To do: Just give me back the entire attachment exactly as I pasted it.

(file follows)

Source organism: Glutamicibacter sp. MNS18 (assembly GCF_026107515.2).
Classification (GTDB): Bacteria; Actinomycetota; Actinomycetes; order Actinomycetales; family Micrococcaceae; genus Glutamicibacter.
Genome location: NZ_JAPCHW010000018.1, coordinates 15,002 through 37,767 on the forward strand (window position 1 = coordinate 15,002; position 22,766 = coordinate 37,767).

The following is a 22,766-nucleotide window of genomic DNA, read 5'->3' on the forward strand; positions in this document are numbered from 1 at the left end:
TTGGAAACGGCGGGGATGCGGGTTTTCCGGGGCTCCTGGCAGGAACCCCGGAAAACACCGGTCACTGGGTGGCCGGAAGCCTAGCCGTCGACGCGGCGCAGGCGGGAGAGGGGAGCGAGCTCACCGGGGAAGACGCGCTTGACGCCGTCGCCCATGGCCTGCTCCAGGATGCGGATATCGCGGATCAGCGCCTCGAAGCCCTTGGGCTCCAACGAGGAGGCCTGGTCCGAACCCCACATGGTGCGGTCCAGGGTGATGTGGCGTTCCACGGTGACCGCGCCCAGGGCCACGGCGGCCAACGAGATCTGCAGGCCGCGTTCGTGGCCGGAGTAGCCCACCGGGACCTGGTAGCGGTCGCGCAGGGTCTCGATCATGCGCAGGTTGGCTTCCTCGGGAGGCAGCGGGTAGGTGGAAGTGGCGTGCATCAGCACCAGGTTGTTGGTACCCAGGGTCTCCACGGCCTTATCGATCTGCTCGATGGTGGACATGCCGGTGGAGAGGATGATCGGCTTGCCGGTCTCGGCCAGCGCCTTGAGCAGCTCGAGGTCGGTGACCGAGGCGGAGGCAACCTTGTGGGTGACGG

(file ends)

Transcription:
Source organism: Glutamicibacter sp. MNS18 (assembly GCF_026107515.2).
Classification (GTDB): Bacteria; Actinomycetota; Actinomycetes; order Actinomycetales; family Micrococcaceae; genus Glutamicibacter.
Genome location: NZ_JAPCHW010000018.1, coordinates 15,002 through 37,767 on the forward strand (window position 1 = coordinate 15,002; position 22,766 = coordinate 37,767).

The following is a 22,766-nucleotide window of genomic DNA, read 5'->3' on the forward strand; positions in this document are numbered from 1 at the left end:
TTGGAAACGGCGGGGATGCGGGTTTTCCGGGGCTCCTGGCAGGAACCCCGGAAAACACCGGTCACTGGGTGGCCGGAAGCCTAGCCGTCGACGCGGCGCAGGCGGGAGAGGGGAGCGAGCTCACCGGGGAAGACGCGCTTGACGCCGTCGCCCATGGCCTGCTCCAGGATGCGGATATCGCGGATCAGCGCCTCGAAGCCCTTGGGCTCCAACGAGGAGGCCTGGTCCGAACCCCACATGGTGCGGTCCAGGGTGATGTGGCGTTCCACGGTGACCGCGCCCAGGGCCACGGCGGCCAACGAGATCTGCAGGCCGCGTTCGTGGCCGGAGTAGCCCACCGGGACCTGGTAGCGGTCGCGCAGGGTCTCGATCATGCGCAGGTTGGCTTCCTCGGGAGGCAGCGGGTAGGTGGAAGTGGCGTGCATCAGCACCAGGTTGTTGGTACCCAGGGTCTCCACGGCCTTATCGATCTGCTCGATGGTGGACATGCCGGTGGAGAGGATGATCGGCTTGCCGGTCTCGGCCAGCGCCTTGAGCAGCTCGAGGTCGGTGACCGAGGCGGAGGCAACCTTGTGGGTGACGG